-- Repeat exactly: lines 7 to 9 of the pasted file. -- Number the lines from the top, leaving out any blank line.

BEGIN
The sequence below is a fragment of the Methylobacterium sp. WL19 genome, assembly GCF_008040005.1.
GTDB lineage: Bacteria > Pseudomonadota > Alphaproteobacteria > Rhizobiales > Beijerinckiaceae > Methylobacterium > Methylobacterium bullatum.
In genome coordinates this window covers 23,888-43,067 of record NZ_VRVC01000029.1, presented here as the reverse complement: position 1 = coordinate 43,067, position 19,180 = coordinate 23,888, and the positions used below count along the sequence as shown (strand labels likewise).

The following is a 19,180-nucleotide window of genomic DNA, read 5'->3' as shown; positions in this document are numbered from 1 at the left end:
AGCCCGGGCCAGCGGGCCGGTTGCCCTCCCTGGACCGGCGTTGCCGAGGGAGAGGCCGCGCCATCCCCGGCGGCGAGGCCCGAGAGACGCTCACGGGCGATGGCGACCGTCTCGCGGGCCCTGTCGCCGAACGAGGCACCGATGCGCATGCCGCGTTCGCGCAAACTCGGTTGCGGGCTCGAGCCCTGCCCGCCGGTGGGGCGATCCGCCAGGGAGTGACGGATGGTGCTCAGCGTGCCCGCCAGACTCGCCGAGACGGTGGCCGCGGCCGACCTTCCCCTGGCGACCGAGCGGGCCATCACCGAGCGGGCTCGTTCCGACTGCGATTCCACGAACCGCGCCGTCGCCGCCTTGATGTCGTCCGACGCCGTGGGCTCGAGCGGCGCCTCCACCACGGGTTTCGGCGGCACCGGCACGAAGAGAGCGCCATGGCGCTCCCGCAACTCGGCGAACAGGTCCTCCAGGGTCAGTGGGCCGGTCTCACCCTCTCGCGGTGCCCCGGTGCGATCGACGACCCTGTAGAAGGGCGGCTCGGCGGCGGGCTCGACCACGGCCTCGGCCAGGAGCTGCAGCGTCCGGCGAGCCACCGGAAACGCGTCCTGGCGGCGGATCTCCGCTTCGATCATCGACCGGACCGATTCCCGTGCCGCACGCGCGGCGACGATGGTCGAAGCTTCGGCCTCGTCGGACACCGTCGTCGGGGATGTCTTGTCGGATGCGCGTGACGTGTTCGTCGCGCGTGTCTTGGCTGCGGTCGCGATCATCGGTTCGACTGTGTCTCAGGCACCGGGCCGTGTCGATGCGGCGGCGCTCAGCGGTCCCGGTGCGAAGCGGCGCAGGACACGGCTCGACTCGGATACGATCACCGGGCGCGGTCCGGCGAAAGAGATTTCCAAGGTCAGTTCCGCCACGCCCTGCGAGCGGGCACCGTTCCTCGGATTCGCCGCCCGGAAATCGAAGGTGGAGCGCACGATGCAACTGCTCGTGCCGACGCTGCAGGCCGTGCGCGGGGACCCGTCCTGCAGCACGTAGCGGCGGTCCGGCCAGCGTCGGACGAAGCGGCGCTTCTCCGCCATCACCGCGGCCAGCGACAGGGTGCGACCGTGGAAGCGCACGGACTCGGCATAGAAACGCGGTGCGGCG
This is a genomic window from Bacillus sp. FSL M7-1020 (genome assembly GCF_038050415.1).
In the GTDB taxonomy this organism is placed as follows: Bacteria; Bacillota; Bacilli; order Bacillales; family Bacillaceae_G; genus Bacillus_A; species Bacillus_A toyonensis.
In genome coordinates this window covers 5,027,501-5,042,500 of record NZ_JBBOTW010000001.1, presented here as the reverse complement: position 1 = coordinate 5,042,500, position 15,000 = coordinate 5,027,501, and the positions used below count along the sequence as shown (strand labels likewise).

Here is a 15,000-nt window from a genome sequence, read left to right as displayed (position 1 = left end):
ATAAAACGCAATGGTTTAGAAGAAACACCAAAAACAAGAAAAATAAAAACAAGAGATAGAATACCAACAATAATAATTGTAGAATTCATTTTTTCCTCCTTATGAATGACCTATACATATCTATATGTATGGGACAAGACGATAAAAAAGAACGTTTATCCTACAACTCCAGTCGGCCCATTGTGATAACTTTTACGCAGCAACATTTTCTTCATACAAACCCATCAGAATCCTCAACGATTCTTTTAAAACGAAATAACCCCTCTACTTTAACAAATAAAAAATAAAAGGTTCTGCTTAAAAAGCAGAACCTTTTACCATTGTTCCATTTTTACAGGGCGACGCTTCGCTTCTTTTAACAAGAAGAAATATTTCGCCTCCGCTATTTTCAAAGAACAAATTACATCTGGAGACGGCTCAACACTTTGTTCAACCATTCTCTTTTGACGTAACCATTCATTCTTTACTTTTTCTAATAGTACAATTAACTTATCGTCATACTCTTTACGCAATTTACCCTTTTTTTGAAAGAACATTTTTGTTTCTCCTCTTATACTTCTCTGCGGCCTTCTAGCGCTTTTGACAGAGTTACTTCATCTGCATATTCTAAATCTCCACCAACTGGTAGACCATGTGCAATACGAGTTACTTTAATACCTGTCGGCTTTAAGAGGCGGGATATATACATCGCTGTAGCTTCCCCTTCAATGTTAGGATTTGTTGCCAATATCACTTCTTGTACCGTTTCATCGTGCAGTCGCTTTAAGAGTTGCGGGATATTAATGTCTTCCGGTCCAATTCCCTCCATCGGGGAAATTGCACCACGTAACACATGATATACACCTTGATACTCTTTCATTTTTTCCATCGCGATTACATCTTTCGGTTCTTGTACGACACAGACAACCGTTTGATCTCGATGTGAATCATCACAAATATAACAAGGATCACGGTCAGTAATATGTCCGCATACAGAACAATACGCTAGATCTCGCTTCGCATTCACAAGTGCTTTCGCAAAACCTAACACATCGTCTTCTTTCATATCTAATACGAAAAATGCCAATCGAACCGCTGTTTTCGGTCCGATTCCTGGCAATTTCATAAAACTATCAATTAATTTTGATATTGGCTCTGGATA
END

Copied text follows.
In the GTDB taxonomy this organism is placed as follows: Bacteria; Bacillota; Bacilli; order Bacillales; family Bacillaceae_G; genus Bacillus_A; species Bacillus_A toyonensis.
In genome coordinates this window covers 5,027,501-5,042,500 of record NZ_JBBOTW010000001.1, presented here as the reverse complement: position 1 = coordinate 5,042,500, position 15,000 = coordinate 5,027,501, and the positions used below count along the sequence as shown (strand labels likewise).

Here is a 15,000-nt window from a genome sequence, read left to right as displayed (position 1 = left end):